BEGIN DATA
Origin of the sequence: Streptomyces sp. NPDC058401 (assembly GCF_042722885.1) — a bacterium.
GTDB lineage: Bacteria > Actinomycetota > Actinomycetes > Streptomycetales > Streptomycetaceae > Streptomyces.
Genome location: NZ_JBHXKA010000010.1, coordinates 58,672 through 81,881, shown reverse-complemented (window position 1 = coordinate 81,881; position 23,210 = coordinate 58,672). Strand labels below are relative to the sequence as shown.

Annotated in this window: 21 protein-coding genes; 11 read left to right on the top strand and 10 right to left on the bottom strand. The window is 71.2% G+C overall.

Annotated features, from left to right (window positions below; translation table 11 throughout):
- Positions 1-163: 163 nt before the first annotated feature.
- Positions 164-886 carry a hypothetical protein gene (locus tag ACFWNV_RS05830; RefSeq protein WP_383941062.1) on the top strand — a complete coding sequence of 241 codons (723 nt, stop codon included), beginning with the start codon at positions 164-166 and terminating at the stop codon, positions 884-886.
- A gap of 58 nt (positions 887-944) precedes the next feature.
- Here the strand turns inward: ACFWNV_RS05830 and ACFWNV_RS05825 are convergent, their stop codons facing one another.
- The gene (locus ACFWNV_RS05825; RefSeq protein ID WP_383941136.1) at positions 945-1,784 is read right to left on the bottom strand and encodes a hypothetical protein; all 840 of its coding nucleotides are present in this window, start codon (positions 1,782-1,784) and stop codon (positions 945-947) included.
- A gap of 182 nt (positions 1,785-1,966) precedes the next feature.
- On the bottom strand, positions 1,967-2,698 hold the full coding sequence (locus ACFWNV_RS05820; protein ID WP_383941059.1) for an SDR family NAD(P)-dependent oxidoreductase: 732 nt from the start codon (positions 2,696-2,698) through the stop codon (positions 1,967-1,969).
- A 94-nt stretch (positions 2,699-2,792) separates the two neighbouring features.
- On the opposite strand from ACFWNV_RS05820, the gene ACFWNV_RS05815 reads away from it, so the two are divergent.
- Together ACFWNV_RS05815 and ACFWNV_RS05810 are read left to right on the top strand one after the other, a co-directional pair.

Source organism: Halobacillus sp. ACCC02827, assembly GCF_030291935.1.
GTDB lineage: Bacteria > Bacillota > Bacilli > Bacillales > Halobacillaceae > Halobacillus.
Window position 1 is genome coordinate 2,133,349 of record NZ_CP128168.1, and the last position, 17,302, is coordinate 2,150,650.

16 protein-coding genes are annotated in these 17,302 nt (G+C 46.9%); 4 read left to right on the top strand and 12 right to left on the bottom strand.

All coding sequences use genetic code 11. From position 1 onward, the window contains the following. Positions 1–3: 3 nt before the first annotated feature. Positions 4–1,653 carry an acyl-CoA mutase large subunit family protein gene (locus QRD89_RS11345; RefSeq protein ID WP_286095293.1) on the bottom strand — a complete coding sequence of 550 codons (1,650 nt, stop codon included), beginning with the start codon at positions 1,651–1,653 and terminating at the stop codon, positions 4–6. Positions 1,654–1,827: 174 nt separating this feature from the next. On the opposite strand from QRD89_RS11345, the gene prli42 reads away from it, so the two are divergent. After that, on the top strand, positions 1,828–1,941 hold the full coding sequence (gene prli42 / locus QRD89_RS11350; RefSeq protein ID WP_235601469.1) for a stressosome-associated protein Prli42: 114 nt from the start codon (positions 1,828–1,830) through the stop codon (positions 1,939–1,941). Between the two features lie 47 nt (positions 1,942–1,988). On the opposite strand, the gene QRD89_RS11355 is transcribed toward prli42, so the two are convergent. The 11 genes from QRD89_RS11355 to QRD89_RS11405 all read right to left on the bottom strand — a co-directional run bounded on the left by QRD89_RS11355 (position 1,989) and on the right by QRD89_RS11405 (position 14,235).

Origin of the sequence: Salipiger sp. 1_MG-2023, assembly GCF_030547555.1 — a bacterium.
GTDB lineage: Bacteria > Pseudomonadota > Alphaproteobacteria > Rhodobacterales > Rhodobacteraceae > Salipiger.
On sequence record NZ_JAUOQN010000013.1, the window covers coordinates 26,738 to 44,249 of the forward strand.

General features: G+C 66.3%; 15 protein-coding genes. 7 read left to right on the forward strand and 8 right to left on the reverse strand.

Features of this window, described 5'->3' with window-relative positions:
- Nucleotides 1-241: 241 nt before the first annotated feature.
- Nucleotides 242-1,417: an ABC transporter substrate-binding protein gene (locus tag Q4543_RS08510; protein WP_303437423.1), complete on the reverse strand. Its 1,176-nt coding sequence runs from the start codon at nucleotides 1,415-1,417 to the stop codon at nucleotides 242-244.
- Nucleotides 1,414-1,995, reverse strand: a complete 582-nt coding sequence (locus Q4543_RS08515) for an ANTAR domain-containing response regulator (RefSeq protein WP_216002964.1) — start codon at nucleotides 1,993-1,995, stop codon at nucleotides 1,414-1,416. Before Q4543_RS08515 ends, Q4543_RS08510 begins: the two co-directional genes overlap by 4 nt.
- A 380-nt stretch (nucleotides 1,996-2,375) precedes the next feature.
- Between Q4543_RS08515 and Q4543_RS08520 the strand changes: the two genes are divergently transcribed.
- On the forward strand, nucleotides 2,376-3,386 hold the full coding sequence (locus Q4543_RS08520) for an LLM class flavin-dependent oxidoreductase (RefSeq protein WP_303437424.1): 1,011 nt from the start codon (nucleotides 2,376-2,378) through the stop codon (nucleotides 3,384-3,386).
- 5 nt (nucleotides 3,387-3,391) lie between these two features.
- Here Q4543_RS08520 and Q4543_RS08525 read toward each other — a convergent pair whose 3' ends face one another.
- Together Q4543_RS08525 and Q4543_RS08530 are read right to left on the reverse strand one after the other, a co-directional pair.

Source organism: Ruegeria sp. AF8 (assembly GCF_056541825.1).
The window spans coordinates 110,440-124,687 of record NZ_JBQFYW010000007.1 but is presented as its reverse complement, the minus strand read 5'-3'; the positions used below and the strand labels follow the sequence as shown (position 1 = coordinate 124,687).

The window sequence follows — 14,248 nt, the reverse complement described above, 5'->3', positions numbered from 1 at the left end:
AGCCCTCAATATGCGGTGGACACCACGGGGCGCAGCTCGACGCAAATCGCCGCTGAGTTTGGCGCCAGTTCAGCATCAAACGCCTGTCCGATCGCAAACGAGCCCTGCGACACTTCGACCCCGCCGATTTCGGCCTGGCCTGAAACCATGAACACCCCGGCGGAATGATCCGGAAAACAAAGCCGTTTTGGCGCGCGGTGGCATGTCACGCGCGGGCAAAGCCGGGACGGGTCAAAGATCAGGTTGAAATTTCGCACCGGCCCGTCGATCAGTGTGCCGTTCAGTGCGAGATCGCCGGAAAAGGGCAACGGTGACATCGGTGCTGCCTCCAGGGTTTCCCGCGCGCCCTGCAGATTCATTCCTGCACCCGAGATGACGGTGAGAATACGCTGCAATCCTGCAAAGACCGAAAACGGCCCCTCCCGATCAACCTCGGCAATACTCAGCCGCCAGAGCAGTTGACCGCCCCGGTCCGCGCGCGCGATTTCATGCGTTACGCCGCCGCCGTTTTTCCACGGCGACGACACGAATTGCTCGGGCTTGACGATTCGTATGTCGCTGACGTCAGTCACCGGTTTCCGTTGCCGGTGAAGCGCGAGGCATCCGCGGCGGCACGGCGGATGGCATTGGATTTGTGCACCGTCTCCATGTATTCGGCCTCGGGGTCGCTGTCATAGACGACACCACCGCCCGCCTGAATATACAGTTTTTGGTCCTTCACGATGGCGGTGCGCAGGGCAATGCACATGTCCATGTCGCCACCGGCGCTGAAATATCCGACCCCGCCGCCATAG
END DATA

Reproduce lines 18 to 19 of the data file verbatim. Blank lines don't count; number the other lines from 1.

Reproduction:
Window position 1 is genome coordinate 2,133,349 of record NZ_CP128168.1, and the last position, 17,302, is coordinate 2,150,650.

16 protein-coding genes are annotated in these 17,302 nt (G+C 46.9%); 4 read left to right on the top strand and 12 right to left on the bottom strand.